SAN FRANCISCO. For the first time in three years, funding for start-ups is being cut.
The numbers are harsh. Investment in US tech startups has fallen 23% over the past three months to $62.3 billion, the sharpest drop since 2019, according to data released Thursday by PitchBook, which tracks young companies. Worse, in the first six months of the year, initial sales and initial public offerings — the main ways these companies return money to investors — fell 88% to $49 billion from last year.
Recessions are rare in a startup ecosystem that has experienced over-growth for more than a decade, fueled by a booming economy, low interest rates, and people using more and more technology, from smartphones to apps to artificial intelligence. This surge has spawned familiar names like Airbnb and Instacart. Over the past ten daysQuarterly funding for high-growth start-ups fell by just seven times.
But as rising interest rates, inflation and the uncertainty surrounding the war in Ukraine clouded the global economy this year, young tech companies hit hard. And it heralds a difficult time for the tech industry, which relies on startups in Silicon Valley and beyond to power the next big engine of innovation and growth.
“We were in a long bull market,” said Kirsten Green, an investor in Forerunner Ventures, adding that the pullback was in part a reaction to this frenetic trading period, as well as macroeconomic uncertainty. “What we’re doing right now is calming the situation and removing some of the noise.”
The startup industry still has a lot of money and collapse is not inevitable. Investors continue to close deals, having funded 4,457 transactions in the last three months, up 4% from a year ago, according to PitchBook. Venture capital firms including Andreessen Horowitz and Sequoia Capital also continue to raise large new funds that could be deployed to young companies, raising $122 billion in liabilities this year, according to PitchBook.
The state of the stock market
The fall in the stock market this year has been painful. And it is still difficult to predict what the future holds for us.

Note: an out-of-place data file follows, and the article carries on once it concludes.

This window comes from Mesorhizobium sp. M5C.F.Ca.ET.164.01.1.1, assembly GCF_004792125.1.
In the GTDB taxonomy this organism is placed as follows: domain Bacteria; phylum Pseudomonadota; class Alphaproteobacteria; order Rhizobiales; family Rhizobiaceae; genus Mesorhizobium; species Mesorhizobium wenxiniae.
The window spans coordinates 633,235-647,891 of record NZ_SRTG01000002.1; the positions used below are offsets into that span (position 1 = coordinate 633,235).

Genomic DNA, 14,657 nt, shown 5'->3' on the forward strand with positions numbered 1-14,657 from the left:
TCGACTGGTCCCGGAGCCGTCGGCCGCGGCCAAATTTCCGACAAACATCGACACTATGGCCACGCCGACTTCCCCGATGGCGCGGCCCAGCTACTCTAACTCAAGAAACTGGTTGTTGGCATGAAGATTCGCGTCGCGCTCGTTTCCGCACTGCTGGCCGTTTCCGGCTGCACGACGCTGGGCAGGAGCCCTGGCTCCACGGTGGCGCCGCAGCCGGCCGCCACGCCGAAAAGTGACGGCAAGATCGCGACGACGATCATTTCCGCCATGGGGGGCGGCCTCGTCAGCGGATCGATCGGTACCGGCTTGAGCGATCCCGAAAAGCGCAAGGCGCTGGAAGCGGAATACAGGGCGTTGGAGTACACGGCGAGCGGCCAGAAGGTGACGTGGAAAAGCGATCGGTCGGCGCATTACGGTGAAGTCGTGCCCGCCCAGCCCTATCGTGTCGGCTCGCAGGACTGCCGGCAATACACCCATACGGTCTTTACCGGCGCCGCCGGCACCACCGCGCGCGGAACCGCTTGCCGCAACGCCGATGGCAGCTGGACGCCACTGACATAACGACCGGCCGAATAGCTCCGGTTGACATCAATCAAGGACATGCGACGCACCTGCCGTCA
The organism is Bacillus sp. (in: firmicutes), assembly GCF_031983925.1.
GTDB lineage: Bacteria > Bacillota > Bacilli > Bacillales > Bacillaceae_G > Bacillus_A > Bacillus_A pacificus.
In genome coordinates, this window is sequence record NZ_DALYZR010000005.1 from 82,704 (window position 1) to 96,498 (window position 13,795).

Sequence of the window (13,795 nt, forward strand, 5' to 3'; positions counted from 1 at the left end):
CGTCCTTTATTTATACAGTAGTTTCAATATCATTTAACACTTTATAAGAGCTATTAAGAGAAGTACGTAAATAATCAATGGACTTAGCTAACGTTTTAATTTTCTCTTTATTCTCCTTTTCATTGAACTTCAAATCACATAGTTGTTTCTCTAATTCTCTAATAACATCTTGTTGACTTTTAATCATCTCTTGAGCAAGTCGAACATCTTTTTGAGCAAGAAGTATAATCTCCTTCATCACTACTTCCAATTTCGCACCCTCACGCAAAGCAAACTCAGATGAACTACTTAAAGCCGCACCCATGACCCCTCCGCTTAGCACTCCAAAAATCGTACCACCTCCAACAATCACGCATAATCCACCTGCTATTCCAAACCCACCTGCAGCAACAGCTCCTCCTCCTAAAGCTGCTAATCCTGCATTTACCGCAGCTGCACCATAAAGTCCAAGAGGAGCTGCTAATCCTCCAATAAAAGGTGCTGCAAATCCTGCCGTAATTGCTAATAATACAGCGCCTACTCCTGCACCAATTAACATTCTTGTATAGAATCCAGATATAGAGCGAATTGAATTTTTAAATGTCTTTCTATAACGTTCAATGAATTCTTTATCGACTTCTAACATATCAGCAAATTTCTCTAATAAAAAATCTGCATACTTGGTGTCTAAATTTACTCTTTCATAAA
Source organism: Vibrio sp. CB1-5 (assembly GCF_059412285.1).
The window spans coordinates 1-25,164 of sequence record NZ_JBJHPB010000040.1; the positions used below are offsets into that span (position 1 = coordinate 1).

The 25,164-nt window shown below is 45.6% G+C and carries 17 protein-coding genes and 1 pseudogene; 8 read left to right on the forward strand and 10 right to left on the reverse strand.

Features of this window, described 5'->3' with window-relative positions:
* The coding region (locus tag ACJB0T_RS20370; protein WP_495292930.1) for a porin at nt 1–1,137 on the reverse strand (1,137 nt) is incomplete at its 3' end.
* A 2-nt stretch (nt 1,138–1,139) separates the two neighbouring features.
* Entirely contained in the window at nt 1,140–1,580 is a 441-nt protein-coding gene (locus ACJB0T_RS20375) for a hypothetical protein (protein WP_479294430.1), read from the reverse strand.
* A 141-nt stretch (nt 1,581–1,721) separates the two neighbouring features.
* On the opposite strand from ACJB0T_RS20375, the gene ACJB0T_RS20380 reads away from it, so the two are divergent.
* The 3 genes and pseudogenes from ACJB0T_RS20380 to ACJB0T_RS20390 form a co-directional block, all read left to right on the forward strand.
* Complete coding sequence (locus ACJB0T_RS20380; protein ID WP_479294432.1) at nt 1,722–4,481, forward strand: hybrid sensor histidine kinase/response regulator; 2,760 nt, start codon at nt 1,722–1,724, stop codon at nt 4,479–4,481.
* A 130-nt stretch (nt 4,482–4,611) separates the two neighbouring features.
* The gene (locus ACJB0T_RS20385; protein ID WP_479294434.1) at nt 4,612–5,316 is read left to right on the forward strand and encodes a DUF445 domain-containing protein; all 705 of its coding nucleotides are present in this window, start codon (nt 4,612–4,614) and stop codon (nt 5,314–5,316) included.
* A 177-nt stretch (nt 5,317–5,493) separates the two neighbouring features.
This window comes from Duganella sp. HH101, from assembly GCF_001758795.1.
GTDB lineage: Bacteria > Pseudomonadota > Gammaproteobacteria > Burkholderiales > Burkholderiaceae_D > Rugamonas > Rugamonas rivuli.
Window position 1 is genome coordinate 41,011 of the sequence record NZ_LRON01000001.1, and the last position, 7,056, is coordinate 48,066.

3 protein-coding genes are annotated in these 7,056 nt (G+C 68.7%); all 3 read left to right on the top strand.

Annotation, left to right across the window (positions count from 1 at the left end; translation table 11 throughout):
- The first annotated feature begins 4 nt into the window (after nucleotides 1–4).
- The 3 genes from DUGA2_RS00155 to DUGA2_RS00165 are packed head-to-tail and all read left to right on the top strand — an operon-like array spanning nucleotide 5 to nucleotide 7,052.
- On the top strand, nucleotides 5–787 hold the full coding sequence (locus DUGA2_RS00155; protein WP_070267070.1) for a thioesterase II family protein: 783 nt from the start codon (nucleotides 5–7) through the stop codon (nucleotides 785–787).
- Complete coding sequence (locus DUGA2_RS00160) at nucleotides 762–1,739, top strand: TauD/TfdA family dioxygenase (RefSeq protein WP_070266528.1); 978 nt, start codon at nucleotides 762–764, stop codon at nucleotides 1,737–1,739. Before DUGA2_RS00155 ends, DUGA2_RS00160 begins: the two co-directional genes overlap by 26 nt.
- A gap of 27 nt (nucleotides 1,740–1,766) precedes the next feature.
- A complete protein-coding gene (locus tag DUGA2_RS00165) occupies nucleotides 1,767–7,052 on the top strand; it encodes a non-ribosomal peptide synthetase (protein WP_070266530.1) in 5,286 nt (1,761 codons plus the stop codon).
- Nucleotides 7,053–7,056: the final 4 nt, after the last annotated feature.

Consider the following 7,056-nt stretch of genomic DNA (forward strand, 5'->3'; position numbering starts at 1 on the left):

Startups are also used to the boy who cried like a wolf. Over the past decade, various surges in the market have led to predictions that technology was in a bubble that is about to burst. Each time, technology recovered even stronger, and more and more money poured in.
However, the warning signs that all is not well have become more prominent in recent times.
Venture capitalists such as Sequoia Capital as well as Lightspeed Venture Partners, urged young firms to cut costs, save money and prepare for difficult times. In response, many startups have laid off employees and imposed a moratorium on hiring. Some companies, including payments startup Fast, home design company Modsy and travel startup WanderJaunt, have closed.
The pain has also affected young companies that have gone public over the past two years. Shares of former favorite startups like stock app Robin Hoodscooter startup Bird Global and a cryptocurrency exchange. Coinbase fell 86-95% below last year’s high. Enjoy Technology, a retail startup that went public in October, filed for bankruptcy last week. Electric Last Mile Solutions, an electric vehicle startup that went public in June 2021, said last month it was liquidating its assets.
Kyle Stanford, an analyst at PitchBook, said the difference this year was that there were no huge checks and a 2021 value spike. “It was unstable,” he said.
According to Mark Goldberg, an investor at Index Ventures, the startup market has now reached a kind of dead end, especially for the largest and most mature companies, resulting in a lack of new funding. Many startup founders these days don’t want to raise money at a price that values their company lower than it once did, and investors don’t want to pay last year’s higher prices, he says. The result is stagnation.
“He’s pretty frozen,” Mr. Goldberg said.
In addition, so many startups raised huge sums of money during the recent boom that few needed to raise money this year, he said. The situation may change next year, when some companies start to run out of cash. “At some point the deadlock will break,” he said.
David Spreng, an investor in Runway Growth Capital, a venture capital firm, said he saw a gap between investors and startup executives depending on the state of the market.
“Virtually every venture capitalist is sounding the alarm,” he said. But, he added, “the management teams we talk to seem to think everything will be fine, don’t worry.”
One thing he has seen in every company, he says, is a hiring freeze. “When we start to see companies falling short of their revenue targets, it’s time to start worrying a bit,” he said.
However, the huge amounts of capital accumulated by venture capitalists to support new start-ups has given the industry confidence that it will avoid a major crash.
“When the faucet reopens, venture capital will be set to go back to putting a lot of capital back into the work,” Mr. Stanford said. “Unless the overall economic climate worsens.”